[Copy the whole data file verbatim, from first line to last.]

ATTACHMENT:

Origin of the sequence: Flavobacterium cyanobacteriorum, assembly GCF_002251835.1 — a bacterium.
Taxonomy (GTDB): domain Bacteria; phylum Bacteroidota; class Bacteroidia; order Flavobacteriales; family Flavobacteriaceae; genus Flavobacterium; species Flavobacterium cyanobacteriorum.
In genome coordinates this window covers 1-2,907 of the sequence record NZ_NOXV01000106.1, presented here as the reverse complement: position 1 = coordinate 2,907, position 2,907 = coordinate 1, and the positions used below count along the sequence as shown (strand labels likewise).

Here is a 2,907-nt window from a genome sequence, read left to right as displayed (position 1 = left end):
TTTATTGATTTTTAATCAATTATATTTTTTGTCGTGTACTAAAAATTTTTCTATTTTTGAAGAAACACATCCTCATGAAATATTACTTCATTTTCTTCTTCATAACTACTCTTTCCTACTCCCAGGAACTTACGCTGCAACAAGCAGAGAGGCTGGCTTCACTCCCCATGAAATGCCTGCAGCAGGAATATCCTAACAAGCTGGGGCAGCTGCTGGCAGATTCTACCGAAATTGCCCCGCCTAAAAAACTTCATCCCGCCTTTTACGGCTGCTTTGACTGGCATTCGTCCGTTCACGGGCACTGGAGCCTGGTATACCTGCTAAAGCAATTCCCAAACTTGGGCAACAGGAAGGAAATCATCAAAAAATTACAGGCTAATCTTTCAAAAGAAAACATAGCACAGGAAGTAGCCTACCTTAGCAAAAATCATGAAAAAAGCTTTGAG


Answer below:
Origin of the sequence: Flavobacterium cyanobacteriorum, assembly GCF_002251835.1 — a bacterium.
Taxonomy (GTDB): domain Bacteria; phylum Bacteroidota; class Bacteroidia; order Flavobacteriales; family Flavobacteriaceae; genus Flavobacterium; species Flavobacterium cyanobacteriorum.
In genome coordinates this window covers 1-2,907 of the sequence record NZ_NOXV01000106.1, presented here as the reverse complement: position 1 = coordinate 2,907, position 2,907 = coordinate 1, and the positions used below count along the sequence as shown (strand labels likewise).

Here is a 2,907-nt window from a genome sequence, read left to right as displayed (position 1 = left end):
TTTATTGATTTTTAATCAATTATATTTTTTGTCGTGTACTAAAAATTTTTCTATTTTTGAAGAAACACATCCTCATGAAATATTACTTCATTTTCTTCTTCATAACTACTCTTTCCTACTCCCAGGAACTTACGCTGCAACAAGCAGAGAGGCTGGCTTCACTCCCCATGAAATGCCTGCAGCAGGAATATCCTAACAAGCTGGGGCAGCTGCTGGCAGATTCTACCGAAATTGCCCCGCCTAAAAAACTTCATCCCGCCTTTTACGGCTGCTTTGACTGGCATTCGTCCGTTCACGGGCACTGGAGCCTGGTATACCTGCTAAAGCAATTCCCAAACTTGGGCAACAGGAAGGAAATCATCAAAAAATTACAGGCTAATCTTTCAAAAGAAAACATAGCACAGGAAGTAGCCTACCTTAGCAAAAATCATGAAAAAAGCTTTGAG